Tech Tip: Expedition/Navigator Unintended Brake Assist – UnderhoodService

Tech Tip: Expedition/Navigator Unintended Brake Assist

Some 2003-2006 Ford Expedition or Lincoln Navigator vehicles may exhibit excessive pedal travel and/or low brake pedal effort due to the mechanical or electronic brake assist being activated. Review the brake assist characteristics and follow the service procedure if required.

Some 2003-2006 Ford Expedition or Lincoln Navigator vehicles may exhibit excessive pedal travel and/or low brake pedal effort due to the mechanical or electronic brake assist being activated.

Action:
Review the brake assist characteristics and follow the service procedure if required.

Brake Assist Characteristics:
The booster gain will be increased during panic braking, which increases brake pressure and reduces pedal forces. The brakes will go to maximum pressure and the tires will chirp, sounding as if the tires are locking up (normal anti-lock brake control should be present). The pedal efforts will drop dramatically since the booster is providing maximum boost, which allows the pedal to travel with little effort; this is normal. It feels as if the pedal travels excessively, but the system is generating maximum brake pressure when this occurs; again, this is normal.

When statically applying the brake pedal very hard, you may hear or feel (in the pedal) a slight click. This is the brake assist feature engaging inside the booster. The system will remain active as long as the brake pedal is depressed.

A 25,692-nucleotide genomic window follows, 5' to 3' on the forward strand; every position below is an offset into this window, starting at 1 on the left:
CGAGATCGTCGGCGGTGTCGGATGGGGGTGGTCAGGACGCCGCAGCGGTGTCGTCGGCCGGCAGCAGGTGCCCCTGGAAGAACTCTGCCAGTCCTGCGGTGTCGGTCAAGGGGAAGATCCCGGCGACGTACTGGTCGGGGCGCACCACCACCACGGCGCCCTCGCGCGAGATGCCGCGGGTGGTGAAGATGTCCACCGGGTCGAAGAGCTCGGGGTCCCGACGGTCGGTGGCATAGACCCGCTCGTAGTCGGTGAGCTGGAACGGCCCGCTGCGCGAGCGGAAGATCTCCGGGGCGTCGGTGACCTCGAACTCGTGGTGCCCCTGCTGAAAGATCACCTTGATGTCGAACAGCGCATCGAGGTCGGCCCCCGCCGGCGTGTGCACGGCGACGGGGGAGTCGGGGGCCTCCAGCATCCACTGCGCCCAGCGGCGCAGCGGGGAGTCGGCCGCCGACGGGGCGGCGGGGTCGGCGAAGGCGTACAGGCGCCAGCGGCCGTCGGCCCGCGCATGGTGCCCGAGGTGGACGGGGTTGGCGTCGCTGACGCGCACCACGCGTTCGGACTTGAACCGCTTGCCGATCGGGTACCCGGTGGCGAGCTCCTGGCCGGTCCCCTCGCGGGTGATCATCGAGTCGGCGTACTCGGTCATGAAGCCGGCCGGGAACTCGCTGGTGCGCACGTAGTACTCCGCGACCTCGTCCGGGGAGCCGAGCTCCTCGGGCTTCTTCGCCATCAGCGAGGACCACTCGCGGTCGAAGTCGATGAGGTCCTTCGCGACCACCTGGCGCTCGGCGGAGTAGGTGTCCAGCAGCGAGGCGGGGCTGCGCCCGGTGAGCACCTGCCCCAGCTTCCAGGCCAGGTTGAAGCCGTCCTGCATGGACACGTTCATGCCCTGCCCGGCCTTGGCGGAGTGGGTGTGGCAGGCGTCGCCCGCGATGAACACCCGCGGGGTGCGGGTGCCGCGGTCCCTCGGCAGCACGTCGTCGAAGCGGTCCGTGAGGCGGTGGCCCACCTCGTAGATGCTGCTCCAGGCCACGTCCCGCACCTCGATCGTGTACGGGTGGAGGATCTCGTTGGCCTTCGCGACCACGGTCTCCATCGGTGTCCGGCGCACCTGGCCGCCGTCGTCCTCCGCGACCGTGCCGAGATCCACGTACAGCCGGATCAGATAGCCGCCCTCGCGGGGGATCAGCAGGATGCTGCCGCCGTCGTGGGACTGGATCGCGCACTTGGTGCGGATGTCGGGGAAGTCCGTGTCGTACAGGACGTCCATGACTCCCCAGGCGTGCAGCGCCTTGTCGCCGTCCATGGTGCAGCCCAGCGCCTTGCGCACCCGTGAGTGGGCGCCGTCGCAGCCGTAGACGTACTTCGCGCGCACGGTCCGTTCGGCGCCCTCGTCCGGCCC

Note: Mechanical brake assist boosters are used on vehicles not equipped with ride stability control.

Vehicles equipped with ride stability control receive an electronic active booster, which provides the brake assist feature by activating an electronic solenoid inside the booster. The active booster will provide similar pedal feedback when the feature is engaged, but the subtle clicks will not be present.

Service Procedure:
To service, first advise the customer that the feature is there to help assist during panic braking.

If the customer did not experience a panic braking situation, then the brake assist may have been unintended, on a mechanical brake assist system. Check for conditions that would lower the brake pedal height and activate the brake assist.

1. Check for air in the brake lines, repair any leaks and bleed the brake lines as necessary. Refer to the Workshop Manual, Section 206-00 General Procedures.

2. Inspect the brake linings for excessive wear, which can increase the pedal travel and engage the mechanical brake assist. Refer to the Workshop Manual, Section 206-00 Diagnosis and Testing.

3. Check the vacuum line between the booster and the manifold for obstructions or kinks. Repair as necessary.

For additional information, visit www.mitchell1.com.

Technical service bulletin courtesy of Mitchell 1.

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